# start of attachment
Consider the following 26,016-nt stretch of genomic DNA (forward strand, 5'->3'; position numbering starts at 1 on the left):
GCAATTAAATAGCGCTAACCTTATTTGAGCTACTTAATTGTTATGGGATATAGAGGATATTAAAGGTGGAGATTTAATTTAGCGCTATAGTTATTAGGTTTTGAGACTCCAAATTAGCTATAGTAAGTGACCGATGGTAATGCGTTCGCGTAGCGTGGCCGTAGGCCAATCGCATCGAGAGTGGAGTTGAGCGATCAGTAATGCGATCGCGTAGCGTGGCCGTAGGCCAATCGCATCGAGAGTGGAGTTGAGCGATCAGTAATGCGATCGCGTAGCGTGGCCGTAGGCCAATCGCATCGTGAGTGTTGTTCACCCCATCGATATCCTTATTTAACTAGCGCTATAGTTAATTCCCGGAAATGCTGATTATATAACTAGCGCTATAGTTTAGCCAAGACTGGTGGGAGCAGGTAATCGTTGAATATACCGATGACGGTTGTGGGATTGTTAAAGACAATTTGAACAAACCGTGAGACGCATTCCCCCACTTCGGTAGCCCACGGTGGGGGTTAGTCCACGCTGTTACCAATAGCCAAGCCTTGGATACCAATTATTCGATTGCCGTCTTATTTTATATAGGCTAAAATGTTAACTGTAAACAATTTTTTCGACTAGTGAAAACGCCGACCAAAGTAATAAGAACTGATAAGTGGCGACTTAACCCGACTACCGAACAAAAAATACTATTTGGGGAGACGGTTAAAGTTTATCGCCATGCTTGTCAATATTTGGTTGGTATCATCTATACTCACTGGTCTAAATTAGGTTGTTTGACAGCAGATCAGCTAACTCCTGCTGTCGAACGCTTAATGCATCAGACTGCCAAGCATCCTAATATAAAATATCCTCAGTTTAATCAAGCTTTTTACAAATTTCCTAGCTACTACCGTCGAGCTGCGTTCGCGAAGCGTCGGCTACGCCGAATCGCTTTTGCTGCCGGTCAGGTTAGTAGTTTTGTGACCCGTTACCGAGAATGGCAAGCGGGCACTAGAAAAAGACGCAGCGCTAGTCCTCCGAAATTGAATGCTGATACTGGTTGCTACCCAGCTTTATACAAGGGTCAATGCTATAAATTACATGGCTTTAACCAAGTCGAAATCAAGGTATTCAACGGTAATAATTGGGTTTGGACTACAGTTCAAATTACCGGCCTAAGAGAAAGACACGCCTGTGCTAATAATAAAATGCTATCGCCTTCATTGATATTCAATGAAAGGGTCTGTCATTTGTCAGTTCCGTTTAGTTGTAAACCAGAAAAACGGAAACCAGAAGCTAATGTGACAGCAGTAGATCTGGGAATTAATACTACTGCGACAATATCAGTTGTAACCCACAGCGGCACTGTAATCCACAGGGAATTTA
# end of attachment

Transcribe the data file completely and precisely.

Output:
Consider the following 26,016-nt stretch of genomic DNA (forward strand, 5'->3'; position numbering starts at 1 on the left):
GCAATTAAATAGCGCTAACCTTATTTGAGCTACTTAATTGTTATGGGATATAGAGGATATTAAAGGTGGAGATTTAATTTAGCGCTATAGTTATTAGGTTTTGAGACTCCAAATTAGCTATAGTAAGTGACCGATGGTAATGCGTTCGCGTAGCGTGGCCGTAGGCCAATCGCATCGAGAGTGGAGTTGAGCGATCAGTAATGCGATCGCGTAGCGTGGCCGTAGGCCAATCGCATCGAGAGTGGAGTTGAGCGATCAGTAATGCGATCGCGTAGCGTGGCCGTAGGCCAATCGCATCGTGAGTGTTGTTCACCCCATCGATATCCTTATTTAACTAGCGCTATAGTTAATTCCCGGAAATGCTGATTATATAACTAGCGCTATAGTTTAGCCAAGACTGGTGGGAGCAGGTAATCGTTGAATATACCGATGACGGTTGTGGGATTGTTAAAGACAATTTGAACAAACCGTGAGACGCATTCCCCCACTTCGGTAGCCCACGGTGGGGGTTAGTCCACGCTGTTACCAATAGCCAAGCCTTGGATACCAATTATTCGATTGCCGTCTTATTTTATATAGGCTAAAATGTTAACTGTAAACAATTTTTTCGACTAGTGAAAACGCCGACCAAAGTAATAAGAACTGATAAGTGGCGACTTAACCCGACTACCGAACAAAAAATACTATTTGGGGAGACGGTTAAAGTTTATCGCCATGCTTGTCAATATTTGGTTGGTATCATCTATACTCACTGGTCTAAATTAGGTTGTTTGACAGCAGATCAGCTAACTCCTGCTGTCGAACGCTTAATGCATCAGACTGCCAAGCATCCTAATATAAAATATCCTCAGTTTAATCAAGCTTTTTACAAATTTCCTAGCTACTACCGTCGAGCTGCGTTCGCGAAGCGTCGGCTACGCCGAATCGCTTTTGCTGCCGGTCAGGTTAGTAGTTTTGTGACCCGTTACCGAGAATGGCAAGCGGGCACTAGAAAAAGACGCAGCGCTAGTCCTCCGAAATTGAATGCTGATACTGGTTGCTACCCAGCTTTATACAAGGGTCAATGCTATAAATTACATGGCTTTAACCAAGTCGAAATCAAGGTATTCAACGGTAATAATTGGGTTTGGACTACAGTTCAAATTACCGGCCTAAGAGAAAGACACGCCTGTGCTAATAATAAAATGCTATCGCCTTCATTGATATTCAATGAAAGGGTCTGTCATTTGTCAGTTCCGTTTAGTTGTAAACCAGAAAAACGGAAACCAGAAGCTAATGTGACAGCAGTAGATCTGGGAATTAATACTACTGCGACAATATCAGTTGTAACCCACAGCGGCACTGTAATCCACAGGGAATTTA